Possibly a result of dramatic climatic and environmental changes, this period concerned saw a worldwide transition of modern humans from roaming hunter-gatherers to sedentary settlers. Challenged to feed themselves but within reduced territorial space, our primitive forebears responded by learning to diversify their diet through any readily accessible sources of nutrition. Shellfish that could be gathered by hand from shallow waters was quickly seen as an easy option. Accordingly the shells they discarded after eating became thousands of years later important markers of their settlement presence.

Based on sea-level indicators, such as the presence of marine shells or mangrove pollens, scientists have determined that sea-level around the Teochew region was up to 2.5 m higher between 6,000 to 4,500 years before present, compared with today. This implies that the Han River delta, which now extends southwards before Teochew City into the South China Sea, was completely submerged, and the site of Chenqiao village was then a stone’s throw away from the coastline - as the presence of its shell mound suggested in the first place.

When the ground shell layer at Chenqiao village covering over 3,200 square metres was cleared, a wide range of artefacts confirming ancient human settlement were brought to light. Besides bone instruments, polished stone tools (including adzes and oyster pries) and decorated pottery shards, there were also bone remains of fish, turtle, deer, goat and pig, which suggested of hunting activities in surrounding hills and possible early animal domestication. The imagination of the archaeologists were further stirred by the unearthing of partially fossilised skeletons of ten humans, whom scholars later dubbed as the “Chenqiao people”.

Photo of the animal bones found at Chenqiao archaeological site. These bones were probably kept to be produced into tools.

A 1961 survey report on the finds in Chenqiao village, as well as two other shell midden sites nearby at Shiweishan (Zieh-bhue mountain 石尾山) and Meilinhu (Bhue-lim lake梅林湖), briefly characterised the pottery discovered to be coarse sand-tempered, and decorated with incised patterns in the neck and shoulder area. Some of the items were pointed out to have red slips or were painted. The author of the survey report did not assign a date to the materials, but assessed them to be from the Early Neolithic era, which in the context of China dates between 10000 BCE and 2000 BCE).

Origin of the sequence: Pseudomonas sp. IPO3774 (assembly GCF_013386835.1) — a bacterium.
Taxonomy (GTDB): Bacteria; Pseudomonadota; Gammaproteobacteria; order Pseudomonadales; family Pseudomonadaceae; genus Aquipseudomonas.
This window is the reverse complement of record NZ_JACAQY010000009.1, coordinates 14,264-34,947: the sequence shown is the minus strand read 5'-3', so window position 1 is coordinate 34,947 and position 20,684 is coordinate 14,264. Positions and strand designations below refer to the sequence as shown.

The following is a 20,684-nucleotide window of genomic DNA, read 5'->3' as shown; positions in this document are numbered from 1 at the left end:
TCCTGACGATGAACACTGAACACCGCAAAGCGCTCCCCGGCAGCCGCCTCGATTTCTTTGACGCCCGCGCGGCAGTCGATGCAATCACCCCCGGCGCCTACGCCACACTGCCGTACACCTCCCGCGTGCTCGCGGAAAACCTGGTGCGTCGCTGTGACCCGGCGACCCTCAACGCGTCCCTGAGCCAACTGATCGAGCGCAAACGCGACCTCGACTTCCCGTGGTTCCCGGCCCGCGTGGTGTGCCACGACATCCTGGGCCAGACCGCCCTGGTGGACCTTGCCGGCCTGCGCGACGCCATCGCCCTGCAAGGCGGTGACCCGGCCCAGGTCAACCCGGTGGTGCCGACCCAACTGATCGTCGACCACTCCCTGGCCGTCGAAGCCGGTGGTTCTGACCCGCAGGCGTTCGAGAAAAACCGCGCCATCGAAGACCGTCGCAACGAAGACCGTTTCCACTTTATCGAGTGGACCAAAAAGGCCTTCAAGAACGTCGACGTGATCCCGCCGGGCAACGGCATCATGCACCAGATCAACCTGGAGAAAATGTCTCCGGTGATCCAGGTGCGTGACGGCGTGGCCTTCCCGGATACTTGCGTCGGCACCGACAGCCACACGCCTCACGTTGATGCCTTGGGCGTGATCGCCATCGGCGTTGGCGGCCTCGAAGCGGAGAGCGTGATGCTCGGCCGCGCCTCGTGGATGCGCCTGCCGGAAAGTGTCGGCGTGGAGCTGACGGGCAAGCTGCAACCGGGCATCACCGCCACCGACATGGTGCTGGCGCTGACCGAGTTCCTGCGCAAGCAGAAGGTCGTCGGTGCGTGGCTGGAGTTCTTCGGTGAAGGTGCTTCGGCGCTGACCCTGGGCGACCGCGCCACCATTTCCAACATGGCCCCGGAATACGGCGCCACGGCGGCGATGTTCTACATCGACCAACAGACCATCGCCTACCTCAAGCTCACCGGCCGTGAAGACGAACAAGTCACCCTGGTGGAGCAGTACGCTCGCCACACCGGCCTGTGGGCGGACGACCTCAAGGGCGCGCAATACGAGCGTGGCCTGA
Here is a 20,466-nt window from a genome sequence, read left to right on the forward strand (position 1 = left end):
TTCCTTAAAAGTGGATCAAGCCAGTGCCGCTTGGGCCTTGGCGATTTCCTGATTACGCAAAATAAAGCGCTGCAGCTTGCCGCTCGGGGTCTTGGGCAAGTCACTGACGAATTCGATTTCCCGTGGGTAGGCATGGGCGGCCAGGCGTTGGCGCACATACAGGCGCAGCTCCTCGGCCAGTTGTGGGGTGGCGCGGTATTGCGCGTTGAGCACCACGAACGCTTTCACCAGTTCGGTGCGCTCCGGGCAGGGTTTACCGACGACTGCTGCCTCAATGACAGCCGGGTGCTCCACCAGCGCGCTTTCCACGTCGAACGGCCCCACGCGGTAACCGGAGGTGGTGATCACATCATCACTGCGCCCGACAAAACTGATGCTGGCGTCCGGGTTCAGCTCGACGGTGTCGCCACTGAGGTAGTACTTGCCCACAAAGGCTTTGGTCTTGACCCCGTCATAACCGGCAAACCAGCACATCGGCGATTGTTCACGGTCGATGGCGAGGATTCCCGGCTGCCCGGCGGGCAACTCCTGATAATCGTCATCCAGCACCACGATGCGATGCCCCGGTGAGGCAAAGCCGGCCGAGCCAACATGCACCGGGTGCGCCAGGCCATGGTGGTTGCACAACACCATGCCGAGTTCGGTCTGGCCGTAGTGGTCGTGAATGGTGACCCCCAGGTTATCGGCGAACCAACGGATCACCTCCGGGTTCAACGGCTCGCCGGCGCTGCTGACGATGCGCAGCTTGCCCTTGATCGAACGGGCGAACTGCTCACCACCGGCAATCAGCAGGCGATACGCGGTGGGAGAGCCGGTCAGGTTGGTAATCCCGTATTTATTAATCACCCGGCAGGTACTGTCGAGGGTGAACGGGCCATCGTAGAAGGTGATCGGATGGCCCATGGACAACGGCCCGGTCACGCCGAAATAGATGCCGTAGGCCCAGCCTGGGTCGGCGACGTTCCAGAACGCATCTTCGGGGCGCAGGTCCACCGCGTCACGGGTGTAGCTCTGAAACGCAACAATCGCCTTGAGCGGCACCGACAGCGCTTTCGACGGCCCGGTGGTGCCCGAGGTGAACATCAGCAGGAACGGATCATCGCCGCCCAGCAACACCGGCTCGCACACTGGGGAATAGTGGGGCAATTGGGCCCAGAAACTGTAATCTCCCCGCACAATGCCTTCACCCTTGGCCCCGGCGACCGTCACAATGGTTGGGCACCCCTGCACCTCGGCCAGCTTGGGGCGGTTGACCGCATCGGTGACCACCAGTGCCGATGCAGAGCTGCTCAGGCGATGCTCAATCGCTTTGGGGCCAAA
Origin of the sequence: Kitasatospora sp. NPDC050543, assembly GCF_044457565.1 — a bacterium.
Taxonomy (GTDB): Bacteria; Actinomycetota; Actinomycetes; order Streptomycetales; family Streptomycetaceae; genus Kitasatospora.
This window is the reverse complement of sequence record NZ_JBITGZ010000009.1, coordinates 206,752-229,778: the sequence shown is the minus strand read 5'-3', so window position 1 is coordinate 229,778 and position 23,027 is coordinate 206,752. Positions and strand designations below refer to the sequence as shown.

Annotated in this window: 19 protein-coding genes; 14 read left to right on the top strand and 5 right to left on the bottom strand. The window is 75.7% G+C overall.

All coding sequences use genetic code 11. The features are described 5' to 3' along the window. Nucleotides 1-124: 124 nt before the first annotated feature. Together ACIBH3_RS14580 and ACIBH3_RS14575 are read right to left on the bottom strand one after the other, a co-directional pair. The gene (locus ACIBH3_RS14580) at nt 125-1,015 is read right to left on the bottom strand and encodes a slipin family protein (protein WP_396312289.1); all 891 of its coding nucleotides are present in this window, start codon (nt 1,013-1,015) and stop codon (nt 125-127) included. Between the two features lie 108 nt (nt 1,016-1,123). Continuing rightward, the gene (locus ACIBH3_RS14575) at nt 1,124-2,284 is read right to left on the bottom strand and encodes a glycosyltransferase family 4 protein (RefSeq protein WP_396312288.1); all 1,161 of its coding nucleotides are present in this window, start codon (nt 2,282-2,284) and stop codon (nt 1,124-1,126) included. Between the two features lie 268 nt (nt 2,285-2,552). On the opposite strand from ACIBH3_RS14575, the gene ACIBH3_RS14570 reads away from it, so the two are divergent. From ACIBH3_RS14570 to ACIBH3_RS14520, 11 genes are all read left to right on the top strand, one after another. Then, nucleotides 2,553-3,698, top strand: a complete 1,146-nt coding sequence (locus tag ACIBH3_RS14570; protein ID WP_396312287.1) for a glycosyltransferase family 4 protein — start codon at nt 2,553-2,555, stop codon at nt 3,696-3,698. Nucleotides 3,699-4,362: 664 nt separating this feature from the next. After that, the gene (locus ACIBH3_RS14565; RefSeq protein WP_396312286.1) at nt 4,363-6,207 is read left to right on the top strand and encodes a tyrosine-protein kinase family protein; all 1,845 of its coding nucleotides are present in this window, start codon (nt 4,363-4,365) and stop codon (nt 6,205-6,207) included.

In subsequent years, shell-midden sites containing similar artefacts were in Teo-an’s Haijiaoshan (Hai-gag mountain 海角山) and Chihu (Di lake 池湖), Thenghai county’s Neidi (Lai-di 内底), Meilong (Bhue-leng 梅隴) and Guanglong (Guang-leng管隴), as well as Honggang (Ang-gang 洪崗) in Gek-yor (Jieyang 揭陽) county. In addition, at least two other sites in Gek-yor have produced pottery deemed to be almost as old.

Photo of the Chihu archaeological site. 

Photos of a bone awl (骨錐) (top) and a scrapper (刮削器) (bottom) found at Chihu.

Photos of bone shovels (骨鏟) found at Chihu.

Photo of a half-polished stone adze (半磨製石錛) (left) found at Haijiaoshan and an illustration of how it was probably used as a tool (right).  Stone adzes were cutting tools used for woodwork.

On the whole, the pottery pieces and stone tools of the Chenqiao Culture were not dissimilar to those in Maglioni’s SON culture. Through their comparisons, in addition to observations of other prehistoric archaeological advances in Fujian and Taiwan, local scholars are now in the view that the Chenqiao people lived between 6,000 and 5,500 years ago (i.e. circa 4000 BCE to 3500 BCE), which is  well before the purported beginning of Chinese history.

The inevitable question that arose on the minds of the archaeologists then (as on some of ours now) is, who were these Chenqiao people from?

The Cultural Revolution upheavals in the 1960s prevented an immediate answer, as none of the sites identified in Teochew were investigated beyond surveys and small-scale test excavations. But even then, the voices of the past demanded to be heard as another unexpected discovery was to come in 1974. (To be continued…)